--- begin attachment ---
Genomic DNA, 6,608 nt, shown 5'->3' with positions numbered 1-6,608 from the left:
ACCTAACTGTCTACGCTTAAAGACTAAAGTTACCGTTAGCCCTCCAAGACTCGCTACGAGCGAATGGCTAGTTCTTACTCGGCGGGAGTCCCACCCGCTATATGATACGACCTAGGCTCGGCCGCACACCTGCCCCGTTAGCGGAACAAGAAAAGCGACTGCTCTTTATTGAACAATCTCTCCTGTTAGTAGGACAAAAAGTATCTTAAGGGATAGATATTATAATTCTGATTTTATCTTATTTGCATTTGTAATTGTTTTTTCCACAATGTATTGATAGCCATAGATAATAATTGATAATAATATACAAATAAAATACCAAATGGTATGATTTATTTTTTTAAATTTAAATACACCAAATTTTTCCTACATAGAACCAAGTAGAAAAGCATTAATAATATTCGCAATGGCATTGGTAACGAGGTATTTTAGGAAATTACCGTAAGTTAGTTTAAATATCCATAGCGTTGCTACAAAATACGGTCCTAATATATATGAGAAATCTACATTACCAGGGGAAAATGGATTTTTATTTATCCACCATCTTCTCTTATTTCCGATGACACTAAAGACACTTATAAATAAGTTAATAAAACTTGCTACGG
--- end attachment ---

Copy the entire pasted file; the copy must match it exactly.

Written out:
Genomic DNA, 6,608 nt, shown 5'->3' with positions numbered 1-6,608 from the left:
ACCTAACTGTCTACGCTTAAAGACTAAAGTTACCGTTAGCCCTCCAAGACTCGCTACGAGCGAATGGCTAGTTCTTACTCGGCGGGAGTCCCACCCGCTATATGATACGACCTAGGCTCGGCCGCACACCTGCCCCGTTAGCGGAACAAGAAAAGCGACTGCTCTTTATTGAACAATCTCTCCTGTTAGTAGGACAAAAAGTATCTTAAGGGATAGATATTATAATTCTGATTTTATCTTATTTGCATTTGTAATTGTTTTTTCCACAATGTATTGATAGCCATAGATAATAATTGATAATAATATACAAATAAAATACCAAATGGTATGATTTATTTTTTTAAATTTAAATACACCAAATTTTTCCTACATAGAACCAAGTAGAAAAGCATTAATAATATTCGCAATGGCATTGGTAACGAGGTATTTTAGGAAATTACCGTAAGTTAGTTTAAATATCCATAGCGTTGCTACAAAATACGGTCCTAATATATATGAGAAATCTACATTACCAGGGGAAAATGGATTTTTATTTATCCACCATCTTCTCTTATTTCCGATGACACTAAAGACACTTATAAATAAGTTAATAAAACTTGCTACGG